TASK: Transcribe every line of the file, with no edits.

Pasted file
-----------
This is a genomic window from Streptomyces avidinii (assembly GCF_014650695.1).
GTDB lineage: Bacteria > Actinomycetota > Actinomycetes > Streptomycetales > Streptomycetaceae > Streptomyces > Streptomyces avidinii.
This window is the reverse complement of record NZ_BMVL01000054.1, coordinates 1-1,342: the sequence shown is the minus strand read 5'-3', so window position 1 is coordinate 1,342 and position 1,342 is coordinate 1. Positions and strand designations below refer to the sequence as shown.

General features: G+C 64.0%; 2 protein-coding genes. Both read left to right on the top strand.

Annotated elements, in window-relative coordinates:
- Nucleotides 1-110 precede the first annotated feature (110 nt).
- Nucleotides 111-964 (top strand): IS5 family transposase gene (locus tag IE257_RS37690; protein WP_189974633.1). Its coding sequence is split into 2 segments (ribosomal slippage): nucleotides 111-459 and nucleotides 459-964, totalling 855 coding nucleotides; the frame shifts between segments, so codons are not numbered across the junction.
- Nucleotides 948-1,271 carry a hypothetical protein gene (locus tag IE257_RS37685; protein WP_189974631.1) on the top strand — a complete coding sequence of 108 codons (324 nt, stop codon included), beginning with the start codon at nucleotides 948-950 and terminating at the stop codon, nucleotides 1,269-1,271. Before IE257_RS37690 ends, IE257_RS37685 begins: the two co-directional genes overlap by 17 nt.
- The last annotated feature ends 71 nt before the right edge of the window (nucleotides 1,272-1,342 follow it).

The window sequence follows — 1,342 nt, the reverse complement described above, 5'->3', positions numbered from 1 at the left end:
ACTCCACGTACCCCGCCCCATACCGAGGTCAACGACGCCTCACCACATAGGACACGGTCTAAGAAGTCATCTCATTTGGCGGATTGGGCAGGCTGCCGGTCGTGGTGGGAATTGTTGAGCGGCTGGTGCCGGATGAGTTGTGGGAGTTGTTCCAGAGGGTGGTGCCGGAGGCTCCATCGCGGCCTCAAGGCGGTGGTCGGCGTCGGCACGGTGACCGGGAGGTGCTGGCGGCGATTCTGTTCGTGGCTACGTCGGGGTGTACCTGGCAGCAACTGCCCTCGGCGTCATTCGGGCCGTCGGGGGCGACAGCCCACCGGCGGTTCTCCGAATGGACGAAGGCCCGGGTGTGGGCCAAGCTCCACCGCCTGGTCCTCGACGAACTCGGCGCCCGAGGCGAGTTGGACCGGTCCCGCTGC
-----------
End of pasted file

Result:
This is a genomic window from Streptomyces avidinii (assembly GCF_014650695.1).
GTDB lineage: Bacteria > Actinomycetota > Actinomycetes > Streptomycetales > Streptomycetaceae > Streptomyces > Streptomyces avidinii.
This window is the reverse complement of record NZ_BMVL01000054.1, coordinates 1-1,342: the sequence shown is the minus strand read 5'-3', so window position 1 is coordinate 1,342 and position 1,342 is coordinate 1. Positions and strand designations below refer to the sequence as shown.

General features: G+C 64.0%; 2 protein-coding genes. Both read left to right on the top strand.

Annotated elements, in window-relative coordinates:
- Nucleotides 1-110 precede the first annotated feature (110 nt).
- Nucleotides 111-964 (top strand): IS5 family transposase gene (locus tag IE257_RS37690; protein WP_189974633.1). Its coding sequence is split into 2 segments (ribosomal slippage): nucleotides 111-459 and nucleotides 459-964, totalling 855 coding nucleotides; the frame shifts between segments, so codons are not numbered across the junction.
- Nucleotides 948-1,271 carry a hypothetical protein gene (locus tag IE257_RS37685; protein WP_189974631.1) on the top strand — a complete coding sequence of 108 codons (324 nt, stop codon included), beginning with the start codon at nucleotides 948-950 and terminating at the stop codon, nucleotides 1,269-1,271. Before IE257_RS37690 ends, IE257_RS37685 begins: the two co-directional genes overlap by 17 nt.
- The last annotated feature ends 71 nt before the right edge of the window (nucleotides 1,272-1,342 follow it).

The window sequence follows — 1,342 nt, the reverse complement described above, 5'->3', positions numbered from 1 at the left end:
ACTCCACGTACCCCGCCCCATACCGAGGTCAACGACGCCTCACCACATAGGACACGGTCTAAGAAGTCATCTCATTTGGCGGATTGGGCAGGCTGCCGGTCGTGGTGGGAATTGTTGAGCGGCTGGTGCCGGATGAGTTGTGGGAGTTGTTCCAGAGGGTGGTGCCGGAGGCTCCATCGCGGCCTCAAGGCGGTGGTCGGCGTCGGCACGGTGACCGGGAGGTGCTGGCGGCGATTCTGTTCGTGGCTACGTCGGGGTGTACCTGGCAGCAACTGCCCTCGGCGTCATTCGGGCCGTCGGGGGCGACAGCCCACCGGCGGTTCTCCGAATGGACGAAGGCCCGGGTGTGGGCCAAGCTCCACCGCCTGGTCCTCGACGAACTCGGCGCCCGAGGCGAGTTGGACCGGTCCCGCTGC